This time Luciano takes the stand:
Lisa Gilbee and Gaetano Morella came to biodynamics though love. First of all that that grew between a young Australian winemaker who came to Italy for a stage, and later for their children, who were enrolled in the Sternian school of Manduria, the only one of its kind in the South. Thus, from the need to raise their children well came the desire to leave the lands they bought in Manduria better than they found them.
To begin at the beginning, in conventional agriculture grass between the vines is the first sign of abandonment. In biodynamic agriculture it instead indicates healthy soils.
Gaetano has me get into his car and we slowly leave the cement of Manduria to enter, as if in a dream, in vineyards, them Mediterranean scrub forest, and finally among the Alberello, or bush-pruned vines that yield 20-25 quintals per hectare , except in 2011, when yields dipped below 20 for the first time.
Lisa and Gaetano settled upon bush pruning because it is only by concentrating on the biodiversity present in the vineyards that one can think of the future in the currant, ever smaller global wine market. The relationship between bush and espalier pruning is the same as that between stone and cement houses. In other words, since the 60s cement has become popular because it's more practical, less expensive, and often dominated by organized crime, and therefore has devastated the hearts of a great many historic cities and towns. In like manner, the Alberello system is being fought by the authorities, who finance those who rip it out and replant to the spalleira system.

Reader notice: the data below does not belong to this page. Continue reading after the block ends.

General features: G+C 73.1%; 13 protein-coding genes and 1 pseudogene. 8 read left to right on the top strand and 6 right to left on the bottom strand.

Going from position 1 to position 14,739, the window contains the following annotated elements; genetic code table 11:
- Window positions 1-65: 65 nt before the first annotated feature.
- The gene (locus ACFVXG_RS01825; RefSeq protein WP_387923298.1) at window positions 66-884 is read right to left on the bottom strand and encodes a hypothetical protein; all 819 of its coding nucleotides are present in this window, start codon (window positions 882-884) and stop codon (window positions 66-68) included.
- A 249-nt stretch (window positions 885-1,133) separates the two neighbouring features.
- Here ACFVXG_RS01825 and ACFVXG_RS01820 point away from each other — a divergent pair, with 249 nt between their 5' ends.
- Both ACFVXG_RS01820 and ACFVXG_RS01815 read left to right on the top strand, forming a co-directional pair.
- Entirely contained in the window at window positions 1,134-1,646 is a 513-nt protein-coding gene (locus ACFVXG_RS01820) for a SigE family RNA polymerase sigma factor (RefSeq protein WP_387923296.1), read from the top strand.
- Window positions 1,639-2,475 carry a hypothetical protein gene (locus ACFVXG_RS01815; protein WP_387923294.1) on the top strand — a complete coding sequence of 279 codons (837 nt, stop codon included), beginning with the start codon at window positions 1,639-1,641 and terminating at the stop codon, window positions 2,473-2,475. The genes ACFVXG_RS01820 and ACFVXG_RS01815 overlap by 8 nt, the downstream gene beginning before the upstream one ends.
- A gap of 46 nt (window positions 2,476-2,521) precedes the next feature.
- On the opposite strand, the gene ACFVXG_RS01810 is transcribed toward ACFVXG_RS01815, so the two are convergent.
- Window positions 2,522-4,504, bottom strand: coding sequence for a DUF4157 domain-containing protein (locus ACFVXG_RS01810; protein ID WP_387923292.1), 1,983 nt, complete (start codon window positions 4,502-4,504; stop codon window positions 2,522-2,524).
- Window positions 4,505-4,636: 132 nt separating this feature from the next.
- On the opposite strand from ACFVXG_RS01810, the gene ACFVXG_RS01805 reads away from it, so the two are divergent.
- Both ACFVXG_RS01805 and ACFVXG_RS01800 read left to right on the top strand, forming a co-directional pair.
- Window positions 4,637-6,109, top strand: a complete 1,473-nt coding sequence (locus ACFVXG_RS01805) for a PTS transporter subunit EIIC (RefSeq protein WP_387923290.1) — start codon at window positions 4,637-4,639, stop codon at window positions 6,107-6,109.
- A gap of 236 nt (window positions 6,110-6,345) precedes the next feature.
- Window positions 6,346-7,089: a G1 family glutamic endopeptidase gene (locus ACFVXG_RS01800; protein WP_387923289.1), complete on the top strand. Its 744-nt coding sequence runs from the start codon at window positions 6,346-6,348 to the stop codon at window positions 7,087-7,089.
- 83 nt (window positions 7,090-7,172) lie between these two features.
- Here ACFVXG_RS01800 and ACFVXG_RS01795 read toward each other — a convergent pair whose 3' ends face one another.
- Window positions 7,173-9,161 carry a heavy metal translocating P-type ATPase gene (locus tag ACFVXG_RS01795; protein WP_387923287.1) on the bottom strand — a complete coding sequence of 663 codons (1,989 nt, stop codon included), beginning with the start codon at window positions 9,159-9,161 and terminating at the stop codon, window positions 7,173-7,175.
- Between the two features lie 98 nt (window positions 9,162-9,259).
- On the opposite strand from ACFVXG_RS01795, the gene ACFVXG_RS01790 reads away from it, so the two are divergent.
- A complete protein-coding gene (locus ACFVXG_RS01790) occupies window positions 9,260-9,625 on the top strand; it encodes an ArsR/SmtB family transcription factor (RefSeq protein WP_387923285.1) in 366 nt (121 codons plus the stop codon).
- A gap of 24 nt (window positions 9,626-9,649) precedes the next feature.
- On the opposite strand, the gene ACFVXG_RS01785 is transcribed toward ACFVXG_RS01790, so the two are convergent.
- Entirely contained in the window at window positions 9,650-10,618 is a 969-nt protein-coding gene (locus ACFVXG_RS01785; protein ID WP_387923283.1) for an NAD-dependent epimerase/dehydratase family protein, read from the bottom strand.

It is obvious that the selection of the pruning system shouldn't be dictated by ideology, but just as obvious that it shouldn't be legislated. Rather, it should be dictated by the land, climate and wine that one wants to make.
Now, with their more than 14 hectares, which are almost all together in a single block, they have the largest vineyard area in Manduria. And to return to our architectural simile, their situation is that of a stone house surrounded by cement buildings in a city.
Gaetano, son and grandson of farmers, says that their goal is to return to the craft practiced by his grandfather, following the foray into chemistry of his father's generation. Organic and conventional are not that different in terms of mindset, because they both expect the plants to feed themselves regardless. Byodynamics instead give the vines the opportunity to do so, but don't force it.
From their land in rural Manduria Lisa and gaetano make Primitivo Old Vines, a wine of considerable energy that is quite long lived, evolving with time.
In 2008 it was declared a Slow Wine. We enjoyed the 2009, which was still aging in bottle, as its release is scheduled for this July.
Oak and fruit are well integrated, the nose is rich with heady ripe fruit, hints of Mediterranenan scrub forest, and carob. On the palate it displays terrific energy, freshness, and length; it's concentrated but not heavy, sweet but not cloying, and has a long pleasantly dry finish that makes it easily pairable with foods.
Lisa and Gaetano's new project, given how packed they are in their garage sized cellar, is to build something new in the heart of the vineyards, to give their Primitivo an even better opportunity to express itself in a manner that's not forced, but rather natural, direct, immediate, and clear.
Another story of the South, where the vineyards make the best of its drawbacks: stubbornness and individuality.
Published Simultaneously by IGP, I Giovani Promettenti.